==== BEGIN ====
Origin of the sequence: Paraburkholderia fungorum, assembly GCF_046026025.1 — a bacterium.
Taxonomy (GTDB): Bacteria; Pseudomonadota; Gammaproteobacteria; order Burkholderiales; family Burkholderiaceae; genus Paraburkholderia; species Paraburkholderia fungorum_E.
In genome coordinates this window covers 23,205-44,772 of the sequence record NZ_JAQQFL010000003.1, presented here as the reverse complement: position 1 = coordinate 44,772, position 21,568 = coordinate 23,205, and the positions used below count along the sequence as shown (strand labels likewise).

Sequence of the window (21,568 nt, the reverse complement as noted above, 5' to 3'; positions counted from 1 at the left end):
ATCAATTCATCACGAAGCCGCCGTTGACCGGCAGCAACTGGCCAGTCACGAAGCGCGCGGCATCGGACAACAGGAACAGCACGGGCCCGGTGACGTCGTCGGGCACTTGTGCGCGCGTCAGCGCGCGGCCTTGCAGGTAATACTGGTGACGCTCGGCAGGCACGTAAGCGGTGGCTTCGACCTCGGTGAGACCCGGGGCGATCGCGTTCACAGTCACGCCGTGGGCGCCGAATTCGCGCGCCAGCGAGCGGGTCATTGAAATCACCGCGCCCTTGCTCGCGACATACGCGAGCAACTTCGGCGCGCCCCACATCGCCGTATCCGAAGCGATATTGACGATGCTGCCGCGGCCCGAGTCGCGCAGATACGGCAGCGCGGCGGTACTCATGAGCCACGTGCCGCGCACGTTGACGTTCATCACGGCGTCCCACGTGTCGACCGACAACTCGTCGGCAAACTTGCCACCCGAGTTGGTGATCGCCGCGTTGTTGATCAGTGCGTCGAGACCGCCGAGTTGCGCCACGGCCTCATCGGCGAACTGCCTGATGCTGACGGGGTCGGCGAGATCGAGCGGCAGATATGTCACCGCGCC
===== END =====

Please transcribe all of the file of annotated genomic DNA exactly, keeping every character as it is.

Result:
Origin of the sequence: Paraburkholderia fungorum, assembly GCF_046026025.1 — a bacterium.
Taxonomy (GTDB): Bacteria; Pseudomonadota; Gammaproteobacteria; order Burkholderiales; family Burkholderiaceae; genus Paraburkholderia; species Paraburkholderia fungorum_E.
In genome coordinates this window covers 23,205-44,772 of the sequence record NZ_JAQQFL010000003.1, presented here as the reverse complement: position 1 = coordinate 44,772, position 21,568 = coordinate 23,205, and the positions used below count along the sequence as shown (strand labels likewise).

Sequence of the window (21,568 nt, the reverse complement as noted above, 5' to 3'; positions counted from 1 at the left end):
ATCAATTCATCACGAAGCCGCCGTTGACCGGCAGCAACTGGCCAGTCACGAAGCGCGCGGCATCGGACAACAGGAACAGCACGGGCCCGGTGACGTCGTCGGGCACTTGTGCGCGCGTCAGCGCGCGGCCTTGCAGGTAATACTGGTGACGCTCGGCAGGCACGTAAGCGGTGGCTTCGACCTCGGTGAGACCCGGGGCGATCGCGTTCACAGTCACGCCGTGGGCGCCGAATTCGCGCGCCAGCGAGCGGGTCATTGAAATCACCGCGCCCTTGCTCGCGACATACGCGAGCAACTTCGGCGCGCCCCACATCGCCGTATCCGAAGCGATATTGACGATGCTGCCGCGGCCCGAGTCGCGCAGATACGGCAGCGCGGCGGTACTCATGAGCCACGTGCCGCGCACGTTGACGTTCATCACGGCGTCCCACGTGTCGACCGACAACTCGTCGGCAAACTTGCCACCCGAGTTGGTGATCGCCGCGTTGTTGATCAGTGCGTCGAGACCGCCGAGTTGCGCCACGGCCTCATCGGCGAACTGCCTGATGCTGACGGGGTCGGCGAGATCGAGCGGCAGATATGTCACCGCGCC